This summary provides an overview of how gender inequality impacts maternal and child nutrition in Northern Nigeria. The research had two main purposes: (1) to increase understanding of the pathways by which gender inequality is linked with poor maternal and child nutritional outcomes and (2) to formulate a set of gender-related questions which ORIE research will address in order to provide information on how to address gender-related issues that influence maternal and child nutrition and the uptake of health and nutrition services.
Research found that despite a good national level framework to prevent gender discrimination, gender inequality remains high in the north and many states have not domesticated federal legislation. Rates of early marriage (under 18) are high and women are usually subjected to purdah and require the permission of their husbands to leave the compound. Rates of maternal mortality are among the highest in the world and they have very low access and utilization of health services. Based on these findings a core set of gender-related research questions have been developed which will seek to examine the relationship between gender inequality, health related behaviours, and maternal and child nutrition in Northern Nigeria and explore gender related demand side and supply side barriers to the uptake of nutrition services and how they might be modified.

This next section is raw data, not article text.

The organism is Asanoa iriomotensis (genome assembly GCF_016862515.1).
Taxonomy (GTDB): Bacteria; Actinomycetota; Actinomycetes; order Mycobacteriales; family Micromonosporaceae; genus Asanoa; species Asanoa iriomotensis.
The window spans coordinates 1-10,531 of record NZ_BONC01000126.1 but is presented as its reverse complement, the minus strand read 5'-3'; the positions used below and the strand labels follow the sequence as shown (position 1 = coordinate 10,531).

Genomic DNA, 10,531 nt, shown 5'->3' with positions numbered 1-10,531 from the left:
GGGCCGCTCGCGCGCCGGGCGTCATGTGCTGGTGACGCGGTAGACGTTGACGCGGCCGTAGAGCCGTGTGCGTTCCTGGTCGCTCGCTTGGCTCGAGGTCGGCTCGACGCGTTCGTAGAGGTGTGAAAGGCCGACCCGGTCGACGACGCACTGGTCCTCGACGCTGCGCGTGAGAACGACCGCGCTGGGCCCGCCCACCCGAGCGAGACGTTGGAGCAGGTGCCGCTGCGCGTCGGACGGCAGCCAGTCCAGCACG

Hansford, F.; Anjorim, O.; Pittore, K. ORIE Research Summary 5. Gender Inequality and Maternal and Child Undernutrition in Northern Nigeria. ORIE (2014) 2 pp.